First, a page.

In Tanker Bid, It Was Boeing vs. Bold Ideas

Just hours before the Air Force announced the winner of a $35 billion contract to build aerial refueling aircraft on Feb. 29, an Airbus plane lumbered off the runway in Getafe, Spain, and climbed to 27,000 feet to rendezvous with a Portuguese F-16 fighter.

Then, in the skies south of Madrid, the two aircraft edged closer and closer, until they were joined by a 50-foot boom hanging off the back of the big Airbus plane. For the first time, the boom pumped fuel into another plane, 2,000 gallons in all during several connections.

The technology to pass fuel from one plane to another may not be rocket science ”” in fact, aerial fuel booms have been in use for more than 50 years ”” but it helped Airbus’s parent and its partner, Northrop Grumman, establish their technical bona fides.

Eager to enter the American defense market, the European Aeronautic Defense and Space Company, the owner of Airbus, made several bold plays, perhaps none more dramatic than building the $100 million state-of-the-art refueling boom on spec.

As a result, Boeing, the pride of American aerospace, was outmaneuvered on its home turf for a contract that could grow to $100 billion, becoming one of the largest military purchases in history.

Read it all.


Posted in * Culture-Watch, * Economics, Politics, * International News & Commentary, America/U.S.A., Economy, Europe, Military / Armed Forces

18 comments on “In Tanker Bid, It Was Boeing vs. Bold Ideas

  1. Chris says:

    Boeing really blew it in proposing a smaller, older plane as compared to the EADS KC30 aircraft. Superior in virtually every way (size, range, payload) to the KC30 is Boeing’s 777 aircraft – it is a mystery to me why Boeing did not offer this plane as their tanker.

  2. Dale Rye says:

    Boeing had no inducement to offer the best bid, because they counted on precisely what seems to be happening: that Congress would bail them out because they are an American company (in fact, the only American company that could bid on this contract without a foreign partner). Many of the same Members of Congress passed a law that specifically requires the DoD to pick the best military bid without reference to civilian job creation, but who cares about consistency?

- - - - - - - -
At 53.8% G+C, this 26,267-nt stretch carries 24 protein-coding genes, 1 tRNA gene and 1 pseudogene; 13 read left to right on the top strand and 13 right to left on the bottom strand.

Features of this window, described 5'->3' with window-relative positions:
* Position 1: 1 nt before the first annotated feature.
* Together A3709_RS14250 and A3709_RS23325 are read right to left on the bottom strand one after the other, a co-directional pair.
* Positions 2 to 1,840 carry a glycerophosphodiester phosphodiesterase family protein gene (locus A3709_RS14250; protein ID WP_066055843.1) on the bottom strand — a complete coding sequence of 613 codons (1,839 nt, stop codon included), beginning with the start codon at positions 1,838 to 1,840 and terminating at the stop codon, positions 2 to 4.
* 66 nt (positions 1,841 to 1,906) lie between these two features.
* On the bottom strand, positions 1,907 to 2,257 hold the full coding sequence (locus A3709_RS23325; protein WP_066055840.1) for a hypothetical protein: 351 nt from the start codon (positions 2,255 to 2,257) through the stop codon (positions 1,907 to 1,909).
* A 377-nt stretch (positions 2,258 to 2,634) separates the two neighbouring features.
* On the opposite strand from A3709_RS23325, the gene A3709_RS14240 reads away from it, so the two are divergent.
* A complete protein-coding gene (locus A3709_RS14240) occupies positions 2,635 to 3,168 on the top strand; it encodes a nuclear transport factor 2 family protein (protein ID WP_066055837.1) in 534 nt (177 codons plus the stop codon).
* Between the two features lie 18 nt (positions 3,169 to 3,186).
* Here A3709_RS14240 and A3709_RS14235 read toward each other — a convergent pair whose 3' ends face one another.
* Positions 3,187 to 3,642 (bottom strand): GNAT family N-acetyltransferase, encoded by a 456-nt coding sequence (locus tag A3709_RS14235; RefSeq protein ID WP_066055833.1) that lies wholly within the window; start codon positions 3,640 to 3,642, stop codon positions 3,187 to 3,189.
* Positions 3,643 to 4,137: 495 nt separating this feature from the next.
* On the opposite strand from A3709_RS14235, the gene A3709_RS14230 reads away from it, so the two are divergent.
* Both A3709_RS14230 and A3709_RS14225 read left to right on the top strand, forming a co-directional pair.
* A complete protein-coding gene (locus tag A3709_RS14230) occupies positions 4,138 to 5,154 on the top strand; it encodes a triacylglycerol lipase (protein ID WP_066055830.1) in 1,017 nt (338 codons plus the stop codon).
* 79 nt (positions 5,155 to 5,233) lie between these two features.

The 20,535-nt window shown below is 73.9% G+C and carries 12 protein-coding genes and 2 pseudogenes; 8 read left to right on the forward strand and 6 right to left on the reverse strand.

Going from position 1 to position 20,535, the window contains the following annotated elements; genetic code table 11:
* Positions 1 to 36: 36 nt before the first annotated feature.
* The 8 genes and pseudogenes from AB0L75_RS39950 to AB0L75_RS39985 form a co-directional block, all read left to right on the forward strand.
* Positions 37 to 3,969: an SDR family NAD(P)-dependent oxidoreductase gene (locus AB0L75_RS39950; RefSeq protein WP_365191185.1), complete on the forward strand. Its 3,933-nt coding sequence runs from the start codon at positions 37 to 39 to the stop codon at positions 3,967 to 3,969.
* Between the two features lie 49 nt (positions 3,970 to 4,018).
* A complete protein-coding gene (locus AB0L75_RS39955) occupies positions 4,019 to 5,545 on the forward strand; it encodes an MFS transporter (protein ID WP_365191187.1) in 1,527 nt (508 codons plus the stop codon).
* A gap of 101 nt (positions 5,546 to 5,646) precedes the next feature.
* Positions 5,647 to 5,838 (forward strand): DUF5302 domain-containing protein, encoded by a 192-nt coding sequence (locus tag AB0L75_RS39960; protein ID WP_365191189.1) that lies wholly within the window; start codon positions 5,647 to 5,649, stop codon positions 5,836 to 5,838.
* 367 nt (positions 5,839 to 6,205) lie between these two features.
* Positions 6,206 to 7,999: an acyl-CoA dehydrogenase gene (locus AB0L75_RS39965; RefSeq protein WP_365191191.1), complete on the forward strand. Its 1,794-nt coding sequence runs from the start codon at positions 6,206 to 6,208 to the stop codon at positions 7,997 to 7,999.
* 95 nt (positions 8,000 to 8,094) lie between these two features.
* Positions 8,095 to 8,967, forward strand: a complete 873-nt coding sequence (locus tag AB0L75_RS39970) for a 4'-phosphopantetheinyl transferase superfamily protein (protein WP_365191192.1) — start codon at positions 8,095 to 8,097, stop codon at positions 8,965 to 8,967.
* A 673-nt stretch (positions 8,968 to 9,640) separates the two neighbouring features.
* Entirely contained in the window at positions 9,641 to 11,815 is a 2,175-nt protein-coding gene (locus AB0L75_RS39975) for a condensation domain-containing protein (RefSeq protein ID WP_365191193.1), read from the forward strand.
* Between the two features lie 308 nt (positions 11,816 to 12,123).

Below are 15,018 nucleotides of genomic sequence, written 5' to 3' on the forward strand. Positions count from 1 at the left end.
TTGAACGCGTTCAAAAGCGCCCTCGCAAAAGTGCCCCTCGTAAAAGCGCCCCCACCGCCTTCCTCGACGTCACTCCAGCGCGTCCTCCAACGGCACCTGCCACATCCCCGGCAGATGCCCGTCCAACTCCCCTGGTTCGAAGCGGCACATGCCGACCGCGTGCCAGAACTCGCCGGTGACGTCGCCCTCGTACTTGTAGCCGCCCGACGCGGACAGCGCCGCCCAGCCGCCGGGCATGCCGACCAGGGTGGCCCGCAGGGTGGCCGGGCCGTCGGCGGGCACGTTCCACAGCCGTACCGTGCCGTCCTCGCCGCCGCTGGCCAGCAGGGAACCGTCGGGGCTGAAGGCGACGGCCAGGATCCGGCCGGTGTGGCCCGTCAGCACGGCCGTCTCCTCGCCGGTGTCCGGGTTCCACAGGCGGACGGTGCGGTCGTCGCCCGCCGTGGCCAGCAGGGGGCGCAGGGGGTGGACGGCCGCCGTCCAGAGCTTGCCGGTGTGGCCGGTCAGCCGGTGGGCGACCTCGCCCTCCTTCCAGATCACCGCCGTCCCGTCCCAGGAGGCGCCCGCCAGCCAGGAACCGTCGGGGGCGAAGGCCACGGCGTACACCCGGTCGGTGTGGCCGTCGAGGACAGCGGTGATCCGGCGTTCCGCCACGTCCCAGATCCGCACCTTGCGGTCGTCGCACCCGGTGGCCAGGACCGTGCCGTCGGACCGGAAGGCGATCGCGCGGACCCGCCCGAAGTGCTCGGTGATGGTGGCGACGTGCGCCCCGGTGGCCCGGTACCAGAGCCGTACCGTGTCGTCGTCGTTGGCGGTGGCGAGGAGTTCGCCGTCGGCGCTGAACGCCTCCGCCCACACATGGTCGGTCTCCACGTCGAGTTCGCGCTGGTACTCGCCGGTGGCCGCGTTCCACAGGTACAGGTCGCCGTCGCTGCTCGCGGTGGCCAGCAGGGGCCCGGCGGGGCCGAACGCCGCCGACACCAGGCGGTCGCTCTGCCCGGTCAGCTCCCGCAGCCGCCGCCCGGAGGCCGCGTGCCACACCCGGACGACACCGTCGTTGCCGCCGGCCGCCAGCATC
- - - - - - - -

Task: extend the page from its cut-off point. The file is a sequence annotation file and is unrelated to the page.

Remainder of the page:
This is a repeat of the Dubai World Ports fiasco, when Congress forced the rejection of the world’s largest and best port operator, which is actually run by a largely American management team, because it is owned by citizens of a strong American ally rather than by American citizens. Do people not remember what happened the last time the US went into protectionist mode? Do the terms “Great Depression” or “World War II” ring any bells?

  3. Andrew717 says:

    I think it’s because the 777 production line is busy while the 767 line is about to close.

    The cynic in me says that if they can keep this tied up in political fighting for a few more years, they can make more money selling 707 spares to keep the KC-135s going, and then come in with a KC-777 once the airline orders start to slow down a bit. I believe 777s are on about a 3 year backorder, and the government can certainly move that slowly.

  4. Daniel says:

    Per Boeing’s head of the tanker program on CNBC Friday – the Air Force did not indicate that size of tanker was a key consideration. He said if they had, Boeing would have bid the 777 as their tanker offering. Shame on Boeing for being arrogant, if, in fact, they were. But shame also on the Pentagon for trying to stick it to Boeing to make a point about their illegal conduct in the earlier bid. Boeing did a complete housecleaning after this sordid affair and completely revamped their corporate ethics program. EADS is not known for being completely without sin in their ethics either.

    I wonder if the Air Force will be getting fine bottles of French Champagne from their new EADS friends to celebrate? Anybody want to bet that the test flights the Air Force has to observe will be near the French Riviera?

  5. albV says: